- The R&D credit and the low-income housing credit would be preserved, although the framework states, “The committees may decide to retain some other business credits to the extent budgetary limitations allow.”
Companies with international operations would see the following changes under the framework:
- The controversial Border Adjusted Tax (BAT) is replaced with a territorial tax system designed to tax income where it is earned geographically. This proposal includes a “100 percent exemption for dividends from foreign subsidiaries (in which the U.S. parent owns at least a 10 percent stake).”
- Paired with the above provision is a one-time tax, to be paid over time, on deemed profits held overseas. A similar provision in the House Blueprint called for two rates: one for cash (and cash equivalents) and a lower rate for non-cash assets. The rates to be applied to the deemed repatriation were not specified in the framework.
Impact on small businesses
If passed in its current form, the framework provides tremendous benefits to small businesses. First and foremost, the tax rate on pass-through entity income is slashed by almost 15 percent — from the maximum individual rate of 39.6 percent to 25 percent. Next, the incentive to invest in tangible assets such as equipment over the next five years by permitting full expensing is unprecedented. Finally, the elimination of the estate tax will permit small businesses valued over $11 million to pass the business on to heirs without having to worry about selling or refinancing to pay the estate taxes due.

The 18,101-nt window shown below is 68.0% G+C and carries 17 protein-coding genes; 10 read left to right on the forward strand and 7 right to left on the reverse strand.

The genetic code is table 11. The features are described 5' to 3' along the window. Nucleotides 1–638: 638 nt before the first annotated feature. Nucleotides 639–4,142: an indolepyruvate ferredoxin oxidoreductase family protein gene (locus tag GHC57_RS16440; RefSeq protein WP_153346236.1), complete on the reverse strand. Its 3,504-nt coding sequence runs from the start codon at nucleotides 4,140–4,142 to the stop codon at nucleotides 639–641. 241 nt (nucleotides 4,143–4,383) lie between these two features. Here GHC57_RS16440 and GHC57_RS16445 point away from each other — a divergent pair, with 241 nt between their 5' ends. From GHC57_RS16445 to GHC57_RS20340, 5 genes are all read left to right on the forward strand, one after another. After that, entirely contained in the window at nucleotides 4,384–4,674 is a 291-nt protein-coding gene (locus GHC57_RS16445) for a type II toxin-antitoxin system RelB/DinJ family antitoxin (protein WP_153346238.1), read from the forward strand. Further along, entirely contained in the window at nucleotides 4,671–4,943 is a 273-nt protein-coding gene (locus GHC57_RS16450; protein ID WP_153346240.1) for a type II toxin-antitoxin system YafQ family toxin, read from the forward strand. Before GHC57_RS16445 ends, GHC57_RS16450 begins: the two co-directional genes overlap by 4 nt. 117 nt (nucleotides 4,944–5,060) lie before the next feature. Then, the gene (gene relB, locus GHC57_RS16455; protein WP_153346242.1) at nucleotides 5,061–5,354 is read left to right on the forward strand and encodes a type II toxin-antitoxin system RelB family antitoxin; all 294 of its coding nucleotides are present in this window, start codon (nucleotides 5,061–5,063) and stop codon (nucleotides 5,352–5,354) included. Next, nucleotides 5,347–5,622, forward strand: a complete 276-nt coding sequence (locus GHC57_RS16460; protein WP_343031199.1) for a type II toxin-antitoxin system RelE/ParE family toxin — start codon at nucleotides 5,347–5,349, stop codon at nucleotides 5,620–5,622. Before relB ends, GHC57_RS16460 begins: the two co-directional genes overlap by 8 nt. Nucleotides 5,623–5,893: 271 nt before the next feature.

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Overall, the framework is a minor pivot from prior tax proposals, but we still lack any drafted legislation that now must be quickly cobbled together by the House and Senate tax writing committees. As it stands, the framework provided enough detail for a preliminary revenue estimate from the Committee for a Responsible Federal Budget, which estimated the framework would result in roughly $5.8 trillion of tax cuts and $3.6 trillion of base broadening, creating a net tax cut of $2.2 trillion.
Many obstacles lie in the way of turning the framework into law. One hurdle is how to pay for the tax cuts. Chief White House economic adviser Gary Cohn predicted tax cuts will pay for themselves through increased economic growth. Treasury Secretary Steven Mnuchin claimed economic growth resulting from proposed tax cuts will actually create a surplus that will reduce the deficit, but didn’t challenge the premise that no studies exist to back that up. And University of Michigan economics professor Joel Slemrod has said, “Can tax cuts pay for themselves? The evidence overwhelmingly suggests that this is not true.”
With little time left on the legislative calendar, far right Republicans upset about any increase to the deficit and Democrats decrying the framework as a government handout to the wealthy, tax reform legislation in 2017 is far from a certainty.